Hermeneutics: Part 2

The Goal of Hermeneutics

The primary goal of a biblical hermeneutic is to discover meaning, and more specifically the original meaning intended by the authors and their desired response by the original readers[1] Then, the next goal is to apply the discovered original meaning and desired response to the present contextual moment.  Fee and Stuart write, “the task of interpreting involves the student/reader at two levels. First, one has to hear the Word they heard; he or she must try to understand what was said to them back then and there. Second, one must learn to hear that same Word in the here and now.”[2]

As mentioned earlier, there are gaps between the ancient world and the modern world that need to be bridged, which is fundamentally a historical task.  Therefore, historical methods are needed in order to study the historical context, setting and circumstances of the text.  This involves exploring the background information of each writing (i.e. author, date, place of writing, recipients, purpose, occasion) and the cultural setting each writing is located.[3]

Another method of great importance is literary study. The biblical writers used of all types of genres (i.e. narratives, genealogies, biographies, prophecy, poetry, proverbs, gospels, letters, sermons, and apocalypse); therefore, literary methods focus on interpreting these various types of genres and how they flow together to create the overall thought pattern, structure and outline.[4] Closely related to literary methods is grammatical analysis, which involves studying sentence structure, the definition of words and the syntactical meaning of word connections.[5] 

When interpreters follow these methods, they take an author and text centered approach in order to arrive at the original meaning of the text as intended by the original author, and this is the the meaning that should be applied to people’s lives in the present. Biblical interpreters should always begin to determine meaning by the plain reading of the text and then further investigate by using the historical, literary and grammatical hermeneutical principles in order to arrive at the most accurate meaning of the text.

Validating Meaning

Once interpreters have completed the hermeneutical process, it is important to validate their interpreted meaning. However, if the correct hermeneutical steps have been followed and preunderstandings and presuppositions have been addressed, then most of the needed validation would have already been accomplished through the the process. In some specific cases where a passage presents interpretive challenges that would require a more creative interpretation, Klein et al. propose four criteria for testing the validity of an interpretation: 1) the interpretation should express or conform to the tenants of the orthodox Judeo-Christian faith. 2) the interpretation should align with God’s truth and activity as presented in the clear and historically interpreted sections of the Bible 3) the interpretation should attest to the the practical experiential outcomes of the Judeo-Christian faith 4) the interpretation should have confirmation from a wide range of believers from differing contexts within the orthodox faith.[6]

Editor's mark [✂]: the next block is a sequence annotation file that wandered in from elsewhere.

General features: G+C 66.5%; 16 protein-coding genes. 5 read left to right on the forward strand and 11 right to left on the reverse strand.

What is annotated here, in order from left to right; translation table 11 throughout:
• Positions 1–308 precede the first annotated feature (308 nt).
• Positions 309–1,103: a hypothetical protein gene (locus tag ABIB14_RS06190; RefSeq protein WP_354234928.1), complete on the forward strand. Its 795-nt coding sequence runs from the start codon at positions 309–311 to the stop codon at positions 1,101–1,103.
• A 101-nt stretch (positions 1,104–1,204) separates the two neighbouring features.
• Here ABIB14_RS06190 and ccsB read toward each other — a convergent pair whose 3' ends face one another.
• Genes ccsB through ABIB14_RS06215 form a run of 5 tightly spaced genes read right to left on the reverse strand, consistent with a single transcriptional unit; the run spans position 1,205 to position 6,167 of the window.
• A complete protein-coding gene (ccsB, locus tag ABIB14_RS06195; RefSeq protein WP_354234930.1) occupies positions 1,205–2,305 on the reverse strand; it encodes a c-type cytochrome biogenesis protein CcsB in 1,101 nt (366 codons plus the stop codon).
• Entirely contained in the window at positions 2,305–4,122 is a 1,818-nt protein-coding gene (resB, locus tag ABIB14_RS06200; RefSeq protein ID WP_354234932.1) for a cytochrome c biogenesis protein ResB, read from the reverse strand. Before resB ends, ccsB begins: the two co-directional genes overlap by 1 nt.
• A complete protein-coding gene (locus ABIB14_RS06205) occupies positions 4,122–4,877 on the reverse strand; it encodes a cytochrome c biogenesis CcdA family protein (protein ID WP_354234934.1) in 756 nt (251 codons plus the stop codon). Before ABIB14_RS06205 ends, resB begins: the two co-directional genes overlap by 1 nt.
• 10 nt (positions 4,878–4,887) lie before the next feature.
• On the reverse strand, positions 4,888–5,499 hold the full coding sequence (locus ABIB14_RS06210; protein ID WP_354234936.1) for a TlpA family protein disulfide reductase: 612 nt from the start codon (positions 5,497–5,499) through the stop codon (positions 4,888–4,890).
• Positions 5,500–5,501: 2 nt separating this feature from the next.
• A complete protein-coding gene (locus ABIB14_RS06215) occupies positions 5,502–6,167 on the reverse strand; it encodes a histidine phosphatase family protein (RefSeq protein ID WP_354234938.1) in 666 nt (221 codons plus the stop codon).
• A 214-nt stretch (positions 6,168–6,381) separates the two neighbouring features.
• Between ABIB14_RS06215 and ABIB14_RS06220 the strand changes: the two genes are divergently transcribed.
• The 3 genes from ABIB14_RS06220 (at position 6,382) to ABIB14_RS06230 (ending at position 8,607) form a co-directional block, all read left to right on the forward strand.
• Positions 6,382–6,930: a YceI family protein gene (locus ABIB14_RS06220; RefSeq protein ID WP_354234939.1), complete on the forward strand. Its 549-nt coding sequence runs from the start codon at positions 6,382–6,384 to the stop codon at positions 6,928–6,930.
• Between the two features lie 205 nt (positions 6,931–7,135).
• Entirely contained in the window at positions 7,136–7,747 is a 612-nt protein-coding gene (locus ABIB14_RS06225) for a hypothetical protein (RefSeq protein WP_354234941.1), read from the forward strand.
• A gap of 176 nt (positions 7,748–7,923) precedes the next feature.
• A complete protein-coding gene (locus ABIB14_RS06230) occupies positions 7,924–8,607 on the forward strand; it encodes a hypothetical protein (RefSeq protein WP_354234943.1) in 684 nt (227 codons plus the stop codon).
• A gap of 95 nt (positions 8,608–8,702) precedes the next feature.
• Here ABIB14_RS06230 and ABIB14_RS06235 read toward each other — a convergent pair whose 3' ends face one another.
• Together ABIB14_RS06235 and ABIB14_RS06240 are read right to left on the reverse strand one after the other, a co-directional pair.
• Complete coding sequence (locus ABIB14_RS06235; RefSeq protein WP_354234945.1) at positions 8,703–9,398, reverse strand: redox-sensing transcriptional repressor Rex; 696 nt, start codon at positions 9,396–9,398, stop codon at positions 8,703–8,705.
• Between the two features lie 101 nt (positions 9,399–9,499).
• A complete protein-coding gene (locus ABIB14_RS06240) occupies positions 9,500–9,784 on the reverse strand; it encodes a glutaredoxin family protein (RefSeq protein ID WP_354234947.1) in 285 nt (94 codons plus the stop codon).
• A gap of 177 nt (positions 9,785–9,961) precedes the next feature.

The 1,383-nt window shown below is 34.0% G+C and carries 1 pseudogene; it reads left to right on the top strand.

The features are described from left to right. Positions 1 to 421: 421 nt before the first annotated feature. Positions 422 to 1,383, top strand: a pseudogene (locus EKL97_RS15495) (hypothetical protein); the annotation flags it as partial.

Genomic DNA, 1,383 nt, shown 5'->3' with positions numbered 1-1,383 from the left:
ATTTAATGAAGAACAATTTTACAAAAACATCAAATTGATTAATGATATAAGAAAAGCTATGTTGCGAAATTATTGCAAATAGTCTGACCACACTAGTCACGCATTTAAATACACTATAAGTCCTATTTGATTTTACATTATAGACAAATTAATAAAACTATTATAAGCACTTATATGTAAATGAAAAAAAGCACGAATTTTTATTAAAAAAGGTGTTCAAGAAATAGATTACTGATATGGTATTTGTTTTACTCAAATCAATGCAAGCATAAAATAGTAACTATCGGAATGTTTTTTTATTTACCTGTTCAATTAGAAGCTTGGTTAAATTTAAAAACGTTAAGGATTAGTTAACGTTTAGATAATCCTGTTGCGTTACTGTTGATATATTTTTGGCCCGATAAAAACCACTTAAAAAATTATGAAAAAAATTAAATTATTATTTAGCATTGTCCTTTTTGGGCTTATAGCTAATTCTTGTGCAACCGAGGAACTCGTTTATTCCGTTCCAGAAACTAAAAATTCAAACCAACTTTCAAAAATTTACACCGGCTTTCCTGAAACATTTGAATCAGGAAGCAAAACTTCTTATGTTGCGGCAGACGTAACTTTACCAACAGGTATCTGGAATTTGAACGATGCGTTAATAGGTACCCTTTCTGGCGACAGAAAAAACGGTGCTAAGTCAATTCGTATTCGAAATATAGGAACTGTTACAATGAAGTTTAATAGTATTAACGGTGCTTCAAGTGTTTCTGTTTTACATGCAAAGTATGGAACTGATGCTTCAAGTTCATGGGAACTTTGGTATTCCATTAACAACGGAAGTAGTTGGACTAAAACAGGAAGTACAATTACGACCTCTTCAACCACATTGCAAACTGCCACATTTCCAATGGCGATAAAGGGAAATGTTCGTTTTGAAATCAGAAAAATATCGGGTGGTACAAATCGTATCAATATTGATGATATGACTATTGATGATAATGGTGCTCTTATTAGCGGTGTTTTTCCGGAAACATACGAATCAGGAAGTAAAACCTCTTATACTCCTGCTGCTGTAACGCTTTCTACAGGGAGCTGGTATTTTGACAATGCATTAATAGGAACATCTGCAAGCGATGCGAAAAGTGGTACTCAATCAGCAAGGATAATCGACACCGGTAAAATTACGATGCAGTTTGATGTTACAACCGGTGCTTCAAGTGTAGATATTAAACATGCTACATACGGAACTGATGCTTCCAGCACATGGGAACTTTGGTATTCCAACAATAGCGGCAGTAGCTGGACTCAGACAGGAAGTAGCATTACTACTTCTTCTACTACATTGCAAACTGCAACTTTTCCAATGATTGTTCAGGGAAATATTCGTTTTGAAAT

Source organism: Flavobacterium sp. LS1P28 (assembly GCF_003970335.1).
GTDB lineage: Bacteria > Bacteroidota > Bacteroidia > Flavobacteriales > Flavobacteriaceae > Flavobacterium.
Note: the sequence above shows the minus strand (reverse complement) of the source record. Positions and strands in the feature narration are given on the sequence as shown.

Even with this criteria, there may be moments where interpretive meaning may be difficult to validate due to difference within the faith community.  At this point, for the unity of God’s people, interpreters should agree to disagree while acknowledging that biblical hermeneutics can only take them so far in understanding God’s written communication.  Finite humans will always face challenges in understanding an infinite God. Nevertheless, faithful interpreters should continual strive to understand God’s message to humanity. The Bible is much more that a just an interesting piece of literature.  It is God’s love letter to humanity.  

[1] William Klein, Craig L. Blomberg and Robert L. Hubbard, Jr. Introduction to Biblical Interpretation. Revised and Updated ed. (Nashville: TN:, Baker Academic, 2004), 169.[2] Gordon D. Fee and Douglas Stuart, How to Read the Bible for All Its Worth, 3rd ed. (Grand Rapids: Zondervan Publishing, 1993), 19. [3] Ibid., 22. [4] Ibid., 23. [5] Gordon Fee, New Testament Exegesis: A Handbook for Students and Pastors (Philadelphia, PA: The Westminster Press, 1983), 30-32. [6] Klein, Blomberg and Hubbard Jr., Introduction, 206.


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